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Volume 437: debated on Wednesday 7 May 1947

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News Bulletins


asked the Postmaster-General why the overseas news of the B.B.C. gives much more varied information on the same subjects than the Home Service does; and whether, as this creates a different impression upon the peoples who listen, he will have the two assimilated.

I am assured that the treatment of an item in the B.B.C.'s Home and Overseas news bulletins does not differ in any material respect; but the presentation in the overseas news must necessarily have regard to the widely differing audiences reached by that news.

Does not the Postmaster-General consider that it differs very considerably in point of interest in the announcement of the news?

Is the Postmaster-General aware that his reply is totally inaccurate? As I have most frequently broadcast on the Overseas News Programme—

"America Calling Europe"


asked the Postmaster-General what proportion of time on our European broadcasting services is leased to the U.S.A.; what are the conditions of, and reasons for, the lease; and what other countries allocate to the U.S.A. a proportion of time on the wavelengths internationally allotted to them.

A little over one-tenth of the total output of the B.B.C.'s European Services consists of "America Calling Europe" broadcasts. The arrangements for rebroadcasts of United States programmes by the B.B.C. were originally made during the war as part of reciprocal aid, and I understand they have since continued, on a reduced scale, on a cash basis, payment being made in dollars. Information to answer the last part of the Question is not available.

Owing to the fact that the limited number of wavelengths available is frequently given as an excuse or reason why developments in the B.B.C. are restricted, is it not a little prodigal to rent some of them out to a foreign Power?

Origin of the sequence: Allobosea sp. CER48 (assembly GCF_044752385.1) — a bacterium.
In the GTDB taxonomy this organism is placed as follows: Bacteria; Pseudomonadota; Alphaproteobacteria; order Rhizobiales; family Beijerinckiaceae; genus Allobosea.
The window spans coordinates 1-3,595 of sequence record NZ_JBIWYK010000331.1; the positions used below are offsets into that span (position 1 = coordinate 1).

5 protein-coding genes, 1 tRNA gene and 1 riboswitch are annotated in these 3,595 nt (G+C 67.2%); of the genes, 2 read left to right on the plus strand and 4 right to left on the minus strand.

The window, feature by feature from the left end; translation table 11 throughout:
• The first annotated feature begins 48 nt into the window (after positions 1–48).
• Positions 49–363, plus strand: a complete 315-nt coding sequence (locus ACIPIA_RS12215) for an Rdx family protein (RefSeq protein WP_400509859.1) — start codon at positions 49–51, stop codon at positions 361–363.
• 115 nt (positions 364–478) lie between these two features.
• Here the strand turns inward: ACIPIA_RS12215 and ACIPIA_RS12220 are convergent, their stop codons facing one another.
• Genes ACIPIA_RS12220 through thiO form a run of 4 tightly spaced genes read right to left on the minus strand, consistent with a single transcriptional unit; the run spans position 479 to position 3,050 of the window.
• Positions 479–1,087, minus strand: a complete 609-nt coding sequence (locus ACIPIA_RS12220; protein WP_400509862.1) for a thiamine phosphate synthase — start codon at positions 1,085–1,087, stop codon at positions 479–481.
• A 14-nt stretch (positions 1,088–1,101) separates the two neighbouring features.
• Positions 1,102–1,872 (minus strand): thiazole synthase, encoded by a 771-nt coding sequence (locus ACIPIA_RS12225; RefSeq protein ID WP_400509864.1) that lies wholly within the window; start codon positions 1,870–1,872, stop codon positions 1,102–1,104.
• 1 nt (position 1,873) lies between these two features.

White Horse Hill Project


asked the Postmaster-General if he will make a further statement concerning the proposed radio station in the neighbourhood of White Horse Hill on the Berkshire Downs.

Since my previous reply on this subject, I myself visited White Horse Hill. Having seen the proposed site for the television station and the general surroundings, I agree that we should locate the station elsewhere and I have given instructions accordingly.

While welcoming this decision very warmly, and realising that the original blunder was made before my right hon. Friend went to the Post Office, may I ask what steps are being taken to prevent this kind of thing happening again?

I have not had much of a chance to do anything besides this since I took office, but I propose to look into the general arrangments.

May I thank the Postmaster-General for his prompt action in going down there, and may I ask him whether it is possible, in future, for consultations to take place with the Ordnance Survey to see that triangulation can be done in a more simple way than this?

Will the right hon. Gentleman also inform the Minister of Town and Country Planning of this decision, and tell him that there is no harm done in changing an opinion in deference to public opinion?